Stack Overflow is a community of 4.7 million programmers, just like you, helping each other.

Join them; it only takes a minute:

Sign up
Join the Stack Overflow community to:
  1. Ask programming questions
  2. Answer and help your peers
  3. Get recognized for your expertise

In my webpage, I have a countdown timer using javascript's setTimeout().

    function Tick() {
        if (RemainingSeconds <= 0) {
            alert("Time is up.");
        RemainingSeconds -= 1;
        ElapsedSeconds += 1;
        window.setTimeout("Tick()", 1000);

I also have a function triggered on onbeforeunload to "prevent" the user from leaving the page.

    window.onbeforeunload = function () {
        if (!isIEAjaxRequest) {
            return "You should use the logout button to leave this page!";
        else {
            isIEAjaxRequest = false;

The problem is that when the "Are you sure you want to leave this page?" window prompts, it pauses the setTimeout() function. Any thoughts on how to prevent this?

share|improve this question
Unrelated to the question, you should write the code as window.setTimeout(Tick, 1000);. Putting the function name in a string just makes the engine parse the JavaScript. – Mike McCaughan Oct 4 '12 at 16:47
Thanks...I missed that one! – Francis P Oct 4 '12 at 16:54
I've been thinking of an approach where your beforeunload handler triggers an event and then returns false, so the unload is cancelled. The handler for the event then pops up a dialog asking if you want to leave, and unloads if you say yes. The thing I'm not sure of is whether you can find out what the user wanted to do when the unload was originally triggered (close the window, navigate to another page, etc.). IWBNI the handler received a parameter with this info. – Barmar Oct 4 '12 at 18:02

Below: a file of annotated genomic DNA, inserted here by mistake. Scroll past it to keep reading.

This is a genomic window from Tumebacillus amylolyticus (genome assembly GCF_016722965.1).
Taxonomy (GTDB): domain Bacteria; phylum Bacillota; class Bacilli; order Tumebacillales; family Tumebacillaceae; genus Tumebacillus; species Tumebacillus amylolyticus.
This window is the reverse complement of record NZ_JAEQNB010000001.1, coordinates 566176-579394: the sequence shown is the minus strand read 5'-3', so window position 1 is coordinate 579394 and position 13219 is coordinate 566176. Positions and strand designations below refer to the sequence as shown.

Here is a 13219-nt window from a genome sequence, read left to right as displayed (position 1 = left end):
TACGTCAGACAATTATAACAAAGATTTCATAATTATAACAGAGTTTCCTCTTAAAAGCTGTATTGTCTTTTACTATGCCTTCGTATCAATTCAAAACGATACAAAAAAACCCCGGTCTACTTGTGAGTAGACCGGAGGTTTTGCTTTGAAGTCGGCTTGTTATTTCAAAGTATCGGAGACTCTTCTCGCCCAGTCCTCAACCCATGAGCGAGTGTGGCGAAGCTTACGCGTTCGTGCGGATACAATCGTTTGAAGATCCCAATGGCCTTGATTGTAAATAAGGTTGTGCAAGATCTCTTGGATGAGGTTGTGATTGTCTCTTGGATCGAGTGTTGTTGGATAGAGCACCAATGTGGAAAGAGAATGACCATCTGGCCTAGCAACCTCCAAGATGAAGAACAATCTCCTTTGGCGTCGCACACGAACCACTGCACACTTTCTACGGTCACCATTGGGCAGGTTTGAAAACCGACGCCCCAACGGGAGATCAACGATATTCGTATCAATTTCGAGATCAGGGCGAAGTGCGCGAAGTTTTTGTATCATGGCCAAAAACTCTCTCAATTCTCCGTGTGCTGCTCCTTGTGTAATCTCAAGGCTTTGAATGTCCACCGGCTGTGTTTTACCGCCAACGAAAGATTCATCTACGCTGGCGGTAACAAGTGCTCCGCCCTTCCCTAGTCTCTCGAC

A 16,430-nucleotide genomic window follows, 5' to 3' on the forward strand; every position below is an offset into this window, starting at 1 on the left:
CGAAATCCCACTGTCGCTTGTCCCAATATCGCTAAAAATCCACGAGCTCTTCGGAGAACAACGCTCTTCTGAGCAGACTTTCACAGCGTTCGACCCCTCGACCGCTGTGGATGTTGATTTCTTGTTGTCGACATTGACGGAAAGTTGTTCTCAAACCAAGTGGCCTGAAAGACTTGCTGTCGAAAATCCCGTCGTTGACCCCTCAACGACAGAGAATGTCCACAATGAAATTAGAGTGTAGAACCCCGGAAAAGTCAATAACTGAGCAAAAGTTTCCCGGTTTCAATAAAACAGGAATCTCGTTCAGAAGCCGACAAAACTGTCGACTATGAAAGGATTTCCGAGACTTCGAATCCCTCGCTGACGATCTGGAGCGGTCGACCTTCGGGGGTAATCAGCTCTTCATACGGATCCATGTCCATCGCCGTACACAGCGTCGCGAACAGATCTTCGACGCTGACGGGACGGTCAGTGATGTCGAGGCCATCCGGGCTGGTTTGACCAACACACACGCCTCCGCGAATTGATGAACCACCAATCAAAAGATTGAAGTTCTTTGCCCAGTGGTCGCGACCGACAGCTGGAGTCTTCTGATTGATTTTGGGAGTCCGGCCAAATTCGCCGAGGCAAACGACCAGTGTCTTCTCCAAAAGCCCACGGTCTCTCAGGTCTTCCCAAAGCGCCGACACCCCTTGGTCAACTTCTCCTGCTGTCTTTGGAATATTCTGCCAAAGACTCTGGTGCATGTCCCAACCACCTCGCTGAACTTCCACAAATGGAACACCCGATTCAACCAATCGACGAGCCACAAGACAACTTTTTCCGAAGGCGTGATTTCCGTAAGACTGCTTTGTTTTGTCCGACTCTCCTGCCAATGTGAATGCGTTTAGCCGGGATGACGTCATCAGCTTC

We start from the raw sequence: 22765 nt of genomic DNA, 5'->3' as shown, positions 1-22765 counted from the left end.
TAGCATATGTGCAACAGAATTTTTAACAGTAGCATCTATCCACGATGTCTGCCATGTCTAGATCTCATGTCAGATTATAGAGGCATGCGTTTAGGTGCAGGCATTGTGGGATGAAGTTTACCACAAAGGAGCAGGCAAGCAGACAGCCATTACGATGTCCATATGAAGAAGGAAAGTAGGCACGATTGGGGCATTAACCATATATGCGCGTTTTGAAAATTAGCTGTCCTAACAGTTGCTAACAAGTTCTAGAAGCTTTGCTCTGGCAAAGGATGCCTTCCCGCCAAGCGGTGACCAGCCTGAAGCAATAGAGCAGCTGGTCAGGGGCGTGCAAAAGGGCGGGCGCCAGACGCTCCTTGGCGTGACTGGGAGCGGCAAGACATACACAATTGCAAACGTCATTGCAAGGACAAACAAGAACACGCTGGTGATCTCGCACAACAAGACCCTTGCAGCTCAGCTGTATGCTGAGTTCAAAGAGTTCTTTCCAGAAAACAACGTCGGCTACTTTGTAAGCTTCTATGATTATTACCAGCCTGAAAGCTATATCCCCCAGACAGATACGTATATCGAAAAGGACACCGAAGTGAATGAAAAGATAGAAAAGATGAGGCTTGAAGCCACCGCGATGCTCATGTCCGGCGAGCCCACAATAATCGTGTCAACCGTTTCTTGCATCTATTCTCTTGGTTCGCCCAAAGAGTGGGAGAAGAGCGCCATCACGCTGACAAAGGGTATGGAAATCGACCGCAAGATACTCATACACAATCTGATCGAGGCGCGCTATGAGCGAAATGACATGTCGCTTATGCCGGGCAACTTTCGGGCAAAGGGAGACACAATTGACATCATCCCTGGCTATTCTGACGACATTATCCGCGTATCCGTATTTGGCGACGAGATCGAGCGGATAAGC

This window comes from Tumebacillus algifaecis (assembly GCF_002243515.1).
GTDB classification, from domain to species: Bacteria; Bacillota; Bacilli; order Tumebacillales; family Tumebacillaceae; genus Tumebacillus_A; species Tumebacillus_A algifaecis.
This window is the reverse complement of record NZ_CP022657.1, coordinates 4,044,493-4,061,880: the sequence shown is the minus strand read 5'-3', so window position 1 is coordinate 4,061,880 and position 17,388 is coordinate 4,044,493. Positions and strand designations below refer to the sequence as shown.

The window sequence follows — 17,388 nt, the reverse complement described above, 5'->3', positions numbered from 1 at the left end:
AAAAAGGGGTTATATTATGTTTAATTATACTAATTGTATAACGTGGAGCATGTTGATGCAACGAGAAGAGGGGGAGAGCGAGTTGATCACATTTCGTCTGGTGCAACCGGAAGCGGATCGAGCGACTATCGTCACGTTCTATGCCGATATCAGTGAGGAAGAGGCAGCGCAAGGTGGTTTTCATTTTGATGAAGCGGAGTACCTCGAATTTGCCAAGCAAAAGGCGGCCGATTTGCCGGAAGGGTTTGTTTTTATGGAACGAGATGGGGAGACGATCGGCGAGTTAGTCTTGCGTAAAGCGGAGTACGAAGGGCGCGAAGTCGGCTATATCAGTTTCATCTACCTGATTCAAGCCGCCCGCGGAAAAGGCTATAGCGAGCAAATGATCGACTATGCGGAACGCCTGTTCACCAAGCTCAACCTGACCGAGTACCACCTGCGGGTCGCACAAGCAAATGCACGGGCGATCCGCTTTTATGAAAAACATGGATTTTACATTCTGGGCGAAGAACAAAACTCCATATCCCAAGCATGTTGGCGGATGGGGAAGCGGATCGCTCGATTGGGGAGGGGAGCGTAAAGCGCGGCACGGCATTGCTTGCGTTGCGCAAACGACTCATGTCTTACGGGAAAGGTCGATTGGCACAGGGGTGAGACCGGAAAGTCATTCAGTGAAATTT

No Barmar, that's not possible for security reasons. If you could prevent the user from closing a web page, you can be sure all those annoying pop-ups would use that! ;) – Francis P Oct 4 '12 at 18:27
up vote 2 down vote accepted

A possible workaround would maybe be to use var before = new Date() to store the time before your dialog appears and then use that one to calculate the passed time after your dialog disappears to make up for the missed seconds.

share|improve this answer
Since there is no real solution to this issue, I'll mark your workaround as accepted. I believe this is the simple way to reduce any impacts. – Francis P Oct 4 '12 at 17:24

You can't. Javascript is strictly single threaded, so any modal popup will suspend everything else.

share|improve this answer

No, you can't keep updating the UI in the background while the UI thread is consumed with another task (in this case, presenting that native modal dialog prompt).

See Javascript timeout - specification

share|improve this answer

Your Answer


By posting your answer, you agree to the privacy policy and terms of service.

Not the answer you're looking for? Browse other questions tagged or ask your own question.